Friday, February 19, 2016

$2.00 a Day

$2.00 a Day

Adult nonfiction
"Two dollars is less than the cost of a gallon of gas, roughly
equivalent to that of a half gallon of milk. Many Americans have
spent more than that before they get to work or school in the
morning. Yet in 2011, more than 4 percent of ALL [emphasis mine]
households with children in the world's wealthiest nation were living
in a poverty so deep that most Americans don't believe that it even
exists in this country."
When I think of families subsisting on cash income of less than
$2 a day, I tend to picture the youngsters on the other side of the
world who are pictured on leaflets from charities asking for help. I
was surprised to learn that for millions of Americans this is a way of
life. So was Kathryn J. Edin who clued me in on this sorry state of
affairs in her $2.00 a Day: Living On Almost Nothing In America.
Edin, Bloomberg Professor of Sociology and Public Health at
Johns Hopkins University, who is also author of Promises I Can Keep:
Why Poor Women Put Motherhood Before Marriage and Making Ends Meet:
How Single Mothers Survive Welfare and Low-Wage Work, is a veteran of
field research on the poorest of our poor. In 2010 she found a rapid
rise in extreme destitution. To find out if her figures were just a
fluke, she consulted Luke Shaefer who is an authority on the Survey of
Income and Program Participation. They discovered that not only were
one out of 25 American families with children trapped in $2 a day
poverty, but that this number was over twice what it had been fifteen
years previously.
Edin and Shaefer set out on a boots on the ground research
project. They wanted to know not only why this disturbing trend was
happening, but what it felt like to fight for survival under such
daunting conditions. Their resulting book is a masterfully blend of
background and narrative. Readers will learn about factors such as
the difficulty of obtaining any kind of (never mind decent) shelter,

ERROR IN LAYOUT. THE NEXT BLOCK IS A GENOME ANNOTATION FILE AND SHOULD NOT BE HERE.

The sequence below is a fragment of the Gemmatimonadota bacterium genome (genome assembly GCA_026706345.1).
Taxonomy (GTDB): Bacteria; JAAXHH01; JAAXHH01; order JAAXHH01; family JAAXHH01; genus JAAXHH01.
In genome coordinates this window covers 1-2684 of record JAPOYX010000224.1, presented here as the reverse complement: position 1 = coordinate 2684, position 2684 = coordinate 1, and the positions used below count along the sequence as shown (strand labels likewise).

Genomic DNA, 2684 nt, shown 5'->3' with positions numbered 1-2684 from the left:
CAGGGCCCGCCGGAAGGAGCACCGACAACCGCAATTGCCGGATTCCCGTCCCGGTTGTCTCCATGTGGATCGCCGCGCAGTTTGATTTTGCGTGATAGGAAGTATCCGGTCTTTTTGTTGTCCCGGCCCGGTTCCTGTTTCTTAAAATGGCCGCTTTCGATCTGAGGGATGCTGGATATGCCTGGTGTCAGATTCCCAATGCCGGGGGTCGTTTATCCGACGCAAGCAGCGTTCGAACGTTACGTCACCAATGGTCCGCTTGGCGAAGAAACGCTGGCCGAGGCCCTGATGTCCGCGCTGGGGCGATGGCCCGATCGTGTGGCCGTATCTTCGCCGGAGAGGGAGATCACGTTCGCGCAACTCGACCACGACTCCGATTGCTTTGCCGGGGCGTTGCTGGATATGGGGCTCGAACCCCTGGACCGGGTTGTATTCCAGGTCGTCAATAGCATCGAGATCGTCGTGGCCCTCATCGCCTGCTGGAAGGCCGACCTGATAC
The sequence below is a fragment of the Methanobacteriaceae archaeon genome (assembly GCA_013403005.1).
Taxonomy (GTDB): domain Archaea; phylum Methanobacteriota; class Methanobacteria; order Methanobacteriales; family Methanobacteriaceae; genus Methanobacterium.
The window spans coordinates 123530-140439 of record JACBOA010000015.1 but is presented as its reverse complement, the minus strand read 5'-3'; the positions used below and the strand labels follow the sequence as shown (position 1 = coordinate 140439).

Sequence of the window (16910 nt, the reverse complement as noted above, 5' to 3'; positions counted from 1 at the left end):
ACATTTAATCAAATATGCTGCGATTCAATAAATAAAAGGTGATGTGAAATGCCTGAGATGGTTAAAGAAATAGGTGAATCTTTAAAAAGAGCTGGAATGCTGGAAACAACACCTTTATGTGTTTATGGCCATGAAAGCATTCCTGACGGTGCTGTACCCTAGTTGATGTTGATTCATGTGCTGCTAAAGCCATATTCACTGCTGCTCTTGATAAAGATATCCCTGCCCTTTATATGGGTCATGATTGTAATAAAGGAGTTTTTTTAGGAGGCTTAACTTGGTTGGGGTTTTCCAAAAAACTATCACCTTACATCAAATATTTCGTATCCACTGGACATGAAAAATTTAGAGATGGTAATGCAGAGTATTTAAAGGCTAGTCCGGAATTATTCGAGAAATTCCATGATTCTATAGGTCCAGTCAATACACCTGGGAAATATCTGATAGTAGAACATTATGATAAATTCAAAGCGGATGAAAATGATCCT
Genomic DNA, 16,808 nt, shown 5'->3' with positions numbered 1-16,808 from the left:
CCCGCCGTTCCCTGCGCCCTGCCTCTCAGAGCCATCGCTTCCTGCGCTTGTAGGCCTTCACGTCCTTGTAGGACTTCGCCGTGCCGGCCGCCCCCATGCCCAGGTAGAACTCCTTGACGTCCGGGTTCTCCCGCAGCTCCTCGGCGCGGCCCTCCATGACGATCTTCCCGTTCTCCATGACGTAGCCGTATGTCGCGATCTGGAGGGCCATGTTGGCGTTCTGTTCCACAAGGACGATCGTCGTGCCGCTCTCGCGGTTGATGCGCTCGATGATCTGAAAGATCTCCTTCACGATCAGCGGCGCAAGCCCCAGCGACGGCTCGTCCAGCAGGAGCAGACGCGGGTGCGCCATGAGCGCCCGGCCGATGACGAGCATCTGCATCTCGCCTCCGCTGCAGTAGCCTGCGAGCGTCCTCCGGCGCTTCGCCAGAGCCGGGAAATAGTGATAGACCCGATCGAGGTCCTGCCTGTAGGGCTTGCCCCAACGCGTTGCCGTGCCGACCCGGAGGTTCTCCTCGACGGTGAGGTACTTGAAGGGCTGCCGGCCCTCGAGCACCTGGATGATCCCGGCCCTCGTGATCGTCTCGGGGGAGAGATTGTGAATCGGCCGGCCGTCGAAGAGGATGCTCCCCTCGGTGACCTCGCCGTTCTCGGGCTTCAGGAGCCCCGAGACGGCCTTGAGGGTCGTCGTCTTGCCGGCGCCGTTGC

the paucity of jobs and the dangers inherent in those available to
people lacking in enough education or being the "wrong" color, and the
desperate measures that have to be taken to obtain even the most basic
of necessities. We also learn about the real people behind the
numbers. You'll get to know folks like
*a family of four whose only cash income is what the mother earns
donating plasma;
*a child who was molested when she and her mother and brother had to
move in with an uncle;
*a woman hired to clean vacant homes in really bad shape in dangerous
neighborhoods without electricity, running water, or heat in the
middle of winter,
*a two time WalMart cashier of the month who was told "if she couldn't
find a way to get to work in time, she shouldn't bother coming in
again" one time she had no gas through no fault on her part;
*and a teen whose teacher took advantage of her desperate hunger by
offering her food for sexual favors.
In Edin's words, the experiences of those she wrote about are A
World Apart from the lives most of us lead. They need us to learn
about them, care, and advocate--help work towards the solutions she
discusses in her final chapter.
On a personal note, I had a pretty scary night recently. There was
torrential rain and wind that sounded like an oncoming train and at
times felt like it was rocking the trailer. I sat up holding my
tuxedo cat, Joey, like a little kid clutching a security blanket. I
did not go to bed until the winds and rain had died down. It was not
my imagination. The next day the Bangor Daily News confirmed that we
had 70 mph winds and 20,000 households losing power.
A great big shout out goes out to the emergency responders and the
power company workers who had to deal with the storm and its aftermath.
Julia Emily Hathaway

Sent from my iPod

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